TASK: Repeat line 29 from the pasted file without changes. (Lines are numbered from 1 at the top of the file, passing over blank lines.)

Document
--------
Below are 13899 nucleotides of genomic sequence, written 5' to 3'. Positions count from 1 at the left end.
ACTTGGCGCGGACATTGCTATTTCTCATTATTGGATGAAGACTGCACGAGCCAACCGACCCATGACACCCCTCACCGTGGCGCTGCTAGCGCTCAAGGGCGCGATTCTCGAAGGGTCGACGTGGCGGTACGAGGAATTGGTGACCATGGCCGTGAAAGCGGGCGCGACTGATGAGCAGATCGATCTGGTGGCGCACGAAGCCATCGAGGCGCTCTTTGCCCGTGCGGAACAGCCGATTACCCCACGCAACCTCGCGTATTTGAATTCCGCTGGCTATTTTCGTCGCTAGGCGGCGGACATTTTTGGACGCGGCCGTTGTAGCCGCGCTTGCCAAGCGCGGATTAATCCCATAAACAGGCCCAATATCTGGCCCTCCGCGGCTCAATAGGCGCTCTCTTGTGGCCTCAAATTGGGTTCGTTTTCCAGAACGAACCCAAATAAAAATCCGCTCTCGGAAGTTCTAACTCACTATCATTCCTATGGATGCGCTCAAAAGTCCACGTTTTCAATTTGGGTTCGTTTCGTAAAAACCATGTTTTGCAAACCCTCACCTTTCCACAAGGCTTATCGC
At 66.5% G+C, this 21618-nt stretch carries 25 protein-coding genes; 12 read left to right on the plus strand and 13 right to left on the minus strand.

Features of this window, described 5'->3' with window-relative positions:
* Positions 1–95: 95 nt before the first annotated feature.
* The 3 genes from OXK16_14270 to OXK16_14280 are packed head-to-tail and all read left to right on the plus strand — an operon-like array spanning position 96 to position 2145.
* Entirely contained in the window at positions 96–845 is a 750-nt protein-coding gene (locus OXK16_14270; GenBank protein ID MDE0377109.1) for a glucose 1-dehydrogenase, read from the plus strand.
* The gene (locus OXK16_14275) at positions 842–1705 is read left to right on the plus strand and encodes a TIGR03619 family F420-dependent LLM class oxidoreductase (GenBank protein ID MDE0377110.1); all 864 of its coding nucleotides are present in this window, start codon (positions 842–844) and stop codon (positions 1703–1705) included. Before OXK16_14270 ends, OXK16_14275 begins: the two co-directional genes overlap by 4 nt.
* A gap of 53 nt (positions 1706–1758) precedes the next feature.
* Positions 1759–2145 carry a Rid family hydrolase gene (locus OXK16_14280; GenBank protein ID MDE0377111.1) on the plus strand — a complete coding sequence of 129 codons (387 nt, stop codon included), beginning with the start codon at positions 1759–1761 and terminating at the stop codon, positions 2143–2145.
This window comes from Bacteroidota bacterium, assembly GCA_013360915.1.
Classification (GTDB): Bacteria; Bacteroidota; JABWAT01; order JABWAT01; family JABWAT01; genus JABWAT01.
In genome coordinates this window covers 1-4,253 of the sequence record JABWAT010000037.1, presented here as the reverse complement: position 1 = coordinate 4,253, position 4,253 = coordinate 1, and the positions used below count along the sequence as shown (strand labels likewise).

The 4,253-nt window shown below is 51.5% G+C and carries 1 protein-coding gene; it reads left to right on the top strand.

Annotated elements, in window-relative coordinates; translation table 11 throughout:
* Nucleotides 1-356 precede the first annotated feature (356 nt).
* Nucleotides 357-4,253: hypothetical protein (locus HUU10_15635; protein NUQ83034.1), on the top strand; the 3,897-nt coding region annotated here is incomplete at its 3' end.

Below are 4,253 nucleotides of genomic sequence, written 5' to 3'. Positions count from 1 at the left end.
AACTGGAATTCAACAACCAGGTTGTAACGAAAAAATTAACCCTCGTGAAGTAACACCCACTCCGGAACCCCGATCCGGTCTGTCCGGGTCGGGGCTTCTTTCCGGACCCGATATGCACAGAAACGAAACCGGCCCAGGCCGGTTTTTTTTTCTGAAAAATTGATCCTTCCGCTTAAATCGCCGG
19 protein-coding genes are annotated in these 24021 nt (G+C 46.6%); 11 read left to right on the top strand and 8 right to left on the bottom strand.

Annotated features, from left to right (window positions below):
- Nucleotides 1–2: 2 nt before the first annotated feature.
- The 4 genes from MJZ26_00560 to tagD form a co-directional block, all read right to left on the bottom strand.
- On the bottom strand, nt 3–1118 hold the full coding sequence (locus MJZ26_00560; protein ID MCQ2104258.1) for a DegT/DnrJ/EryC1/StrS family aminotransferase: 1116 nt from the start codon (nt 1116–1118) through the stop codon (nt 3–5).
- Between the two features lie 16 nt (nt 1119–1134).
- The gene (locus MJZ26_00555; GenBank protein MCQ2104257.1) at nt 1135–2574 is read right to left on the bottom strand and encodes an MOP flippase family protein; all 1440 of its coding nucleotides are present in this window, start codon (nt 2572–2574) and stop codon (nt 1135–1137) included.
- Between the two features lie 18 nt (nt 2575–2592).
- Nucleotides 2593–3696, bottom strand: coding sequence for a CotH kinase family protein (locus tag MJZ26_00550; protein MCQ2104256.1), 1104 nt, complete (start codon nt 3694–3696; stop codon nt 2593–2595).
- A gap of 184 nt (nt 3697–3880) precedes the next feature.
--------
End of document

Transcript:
- A gap of 184 nt (nt 3697–3880) precedes the next feature.